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thinking of breast-feeding: what do I need to know, what can I read?

(67 Posts)
katatonic Sun 08-Dec-13 12:00:03

Message withdrawn at poster's request.

hazchem Tue 10-Dec-13 07:04:39

Katatonic I think that more then books what is really really helpful is to see breastfeeding women. This will sound totally stupid but until DS was born I didn't realise that women didn't breastfeed. I mean I knew that women didn't but I'd been so surround by women breastfeeding I really didn't understand that not breastfeeding was even a thing.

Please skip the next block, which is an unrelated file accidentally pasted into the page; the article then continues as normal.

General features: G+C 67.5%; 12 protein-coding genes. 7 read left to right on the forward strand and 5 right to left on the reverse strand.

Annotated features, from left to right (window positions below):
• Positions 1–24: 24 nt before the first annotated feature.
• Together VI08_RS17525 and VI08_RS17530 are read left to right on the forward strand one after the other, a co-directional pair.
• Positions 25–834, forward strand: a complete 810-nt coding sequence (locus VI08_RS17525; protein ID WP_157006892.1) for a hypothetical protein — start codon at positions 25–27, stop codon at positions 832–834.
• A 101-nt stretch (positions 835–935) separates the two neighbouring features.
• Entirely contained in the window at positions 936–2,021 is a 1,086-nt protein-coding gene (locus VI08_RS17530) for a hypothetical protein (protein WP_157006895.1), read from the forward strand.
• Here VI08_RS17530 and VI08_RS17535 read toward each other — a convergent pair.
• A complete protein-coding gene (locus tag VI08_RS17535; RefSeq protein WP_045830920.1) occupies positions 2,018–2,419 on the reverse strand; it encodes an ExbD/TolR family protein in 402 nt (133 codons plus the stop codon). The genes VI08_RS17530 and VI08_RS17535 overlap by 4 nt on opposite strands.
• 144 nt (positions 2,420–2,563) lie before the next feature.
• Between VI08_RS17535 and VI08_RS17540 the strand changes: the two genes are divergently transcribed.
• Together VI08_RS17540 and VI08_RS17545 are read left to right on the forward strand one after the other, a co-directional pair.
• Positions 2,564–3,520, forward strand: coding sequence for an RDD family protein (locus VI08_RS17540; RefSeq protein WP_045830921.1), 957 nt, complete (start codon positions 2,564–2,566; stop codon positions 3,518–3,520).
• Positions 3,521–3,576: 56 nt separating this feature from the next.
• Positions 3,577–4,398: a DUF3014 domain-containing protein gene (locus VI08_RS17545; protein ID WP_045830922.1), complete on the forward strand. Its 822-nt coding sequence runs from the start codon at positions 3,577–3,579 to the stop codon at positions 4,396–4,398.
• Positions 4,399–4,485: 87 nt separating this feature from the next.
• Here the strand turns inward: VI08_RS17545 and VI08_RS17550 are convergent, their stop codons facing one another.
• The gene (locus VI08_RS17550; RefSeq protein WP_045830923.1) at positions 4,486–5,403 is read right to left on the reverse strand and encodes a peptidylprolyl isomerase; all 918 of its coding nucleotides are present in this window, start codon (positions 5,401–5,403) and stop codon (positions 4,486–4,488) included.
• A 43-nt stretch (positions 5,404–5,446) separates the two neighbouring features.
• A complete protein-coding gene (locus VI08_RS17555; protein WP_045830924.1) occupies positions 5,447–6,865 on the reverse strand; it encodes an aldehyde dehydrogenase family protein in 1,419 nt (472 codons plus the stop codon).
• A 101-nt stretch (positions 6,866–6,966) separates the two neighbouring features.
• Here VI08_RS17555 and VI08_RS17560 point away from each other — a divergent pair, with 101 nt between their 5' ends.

So go to a breastfeeding cafe, or LLL meeting or your local NHS support group, or NCT playgroup while your still pregnant. Just see and chat to women who breastfeed.

So on one hand I;d say don't bother with a book but on the other hand I love reading and reading things abiut babies so here are my top three books that helped me:
why love matters
What mothers do
The Politics of Breastfeeding

Booboostoo Tue 10-Dec-13 08:48:19

I found Kellymom and advice on here very useful but primarily I think you need to be flexible which you won't learn from any book. Don't worry though once the baby arrives he/she tells you what they need and you can respond to his/her cues.

For some weird reason I had read everything up to the birth and almost nothing for afterwards, but I still managed to find out what I needed and bf (still bf at 2.5 years).

catellington Tue 10-Dec-13 15:56:07